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A Poll

  1. Jun 11, 2005 #1
    Here is a poll...how many alien civilizations do you think are existing in the Milky Way at this moment.

    - 1
    - 10
    - 50
    - 100
    - 1000
    - 10 000 or more

    I would vote for 50
     
  2. jcsd
  3. Jun 11, 2005 #2
    What do you consider to be a 'civilization'? Would a colony of alien insect type animals, eg ants, be considered?

    If you mean some orgainised life form, I'll vote for 10 000 or more. However if you mean civilizations capable of transmitting electromagnetic radiations, I'm down nearer 1.
     
  4. Jun 11, 2005 #3
    Including microorganisms, I would say 10 000 or more. If you mean like animals on our planet excluding us, I would say around 1000-10000. If you mean intelligent life, capable of using tools and etc...I would say maybe 5-50.

    Either that, or multiply my answers each by 1000 :P

    I like this quote from Michio Kaku
    "You know; when I look at the night sky and I see this enormous splendor of stars and galaxies, I sometimes ask the question, well how many worlds are we talking about? Well do the math, there are about 100 billion galaxies that are in the visible universe and each galaxy in turn contains about 100 billion stars, you multiply and you get about ten billion trillion stars. Well I think it is the height of arrogance to believe that we are alone in the universe, my attitude is that the universe is teaming, teaming with different kinds of life forms" -Michio Kaku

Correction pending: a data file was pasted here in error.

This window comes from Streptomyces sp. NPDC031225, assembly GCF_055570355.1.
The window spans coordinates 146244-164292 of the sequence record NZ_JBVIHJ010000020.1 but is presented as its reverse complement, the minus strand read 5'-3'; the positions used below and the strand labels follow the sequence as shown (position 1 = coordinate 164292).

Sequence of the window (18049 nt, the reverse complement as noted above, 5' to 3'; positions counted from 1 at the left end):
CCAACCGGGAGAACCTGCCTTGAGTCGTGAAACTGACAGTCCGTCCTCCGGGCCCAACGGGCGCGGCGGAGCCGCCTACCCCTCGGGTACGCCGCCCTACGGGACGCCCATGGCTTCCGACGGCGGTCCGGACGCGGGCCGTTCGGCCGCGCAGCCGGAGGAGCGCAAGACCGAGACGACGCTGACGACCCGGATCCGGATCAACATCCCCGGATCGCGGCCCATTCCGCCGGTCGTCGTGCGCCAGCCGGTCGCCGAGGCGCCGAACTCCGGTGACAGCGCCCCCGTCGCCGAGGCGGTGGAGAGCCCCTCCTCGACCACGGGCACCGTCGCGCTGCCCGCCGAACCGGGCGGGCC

5. Jun 11, 2005 #4
    Perhaps you can search for the 'Drakes Equation' on the web, it will give you the correct figures. Though the DE looks a bit vague , still you can rely for some good amount on it.
     
  6. Jun 11, 2005 #5

    SpaceTiger

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    Why is 0 not an option?
     
  7. Jun 11, 2005 #6

    JamesU

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    why don't you actually add a poll to this poll thread?
     
  8. Jun 11, 2005 #7
    SpaceTiger, you think its just us in this whole galaxy?

    And yeah I meant civilization as in some kind of technological species.
     
  9. Jun 11, 2005 #8

    tony873004

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    What defines technological species? If we found a civilization on another planet that were identical to humans 1000 years ago would that count? No electronics, ect. They had invented the wheel, and a lot of other useful things, but not things we today consider technology.

    As far as simple life, I would guess it's all over the place. Look at how well it adapts on Earth. If I don't take my laundry out of the machine for 2 days, it stinks of mold. If I don't weed my garden every few weeks, it becomes overgrown. Grass grows from the cracks in the sidewalk, green stuff grows on my shower walls. The Galileo Spacecraft sent to Jupiter, even after existing over a decade in a vacuum with no protection from radiation needed to be crashed into Jupiter to avoid contanimating Europa with life.

    Earth's biosphere is flooded with life, from deep below the surface to nearly the top of the atmosphere.

    It's difficult to imagine that all other planets would have the opposite problem.
     
  10. Jun 11, 2005 #9
    The drake equation is meaningless. It's completely arbitrary with a margin of error through the roof.

    I vote 1 in this galaxy, and 1000+ in the universe.
     
  11. Jun 11, 2005 #10

    turbo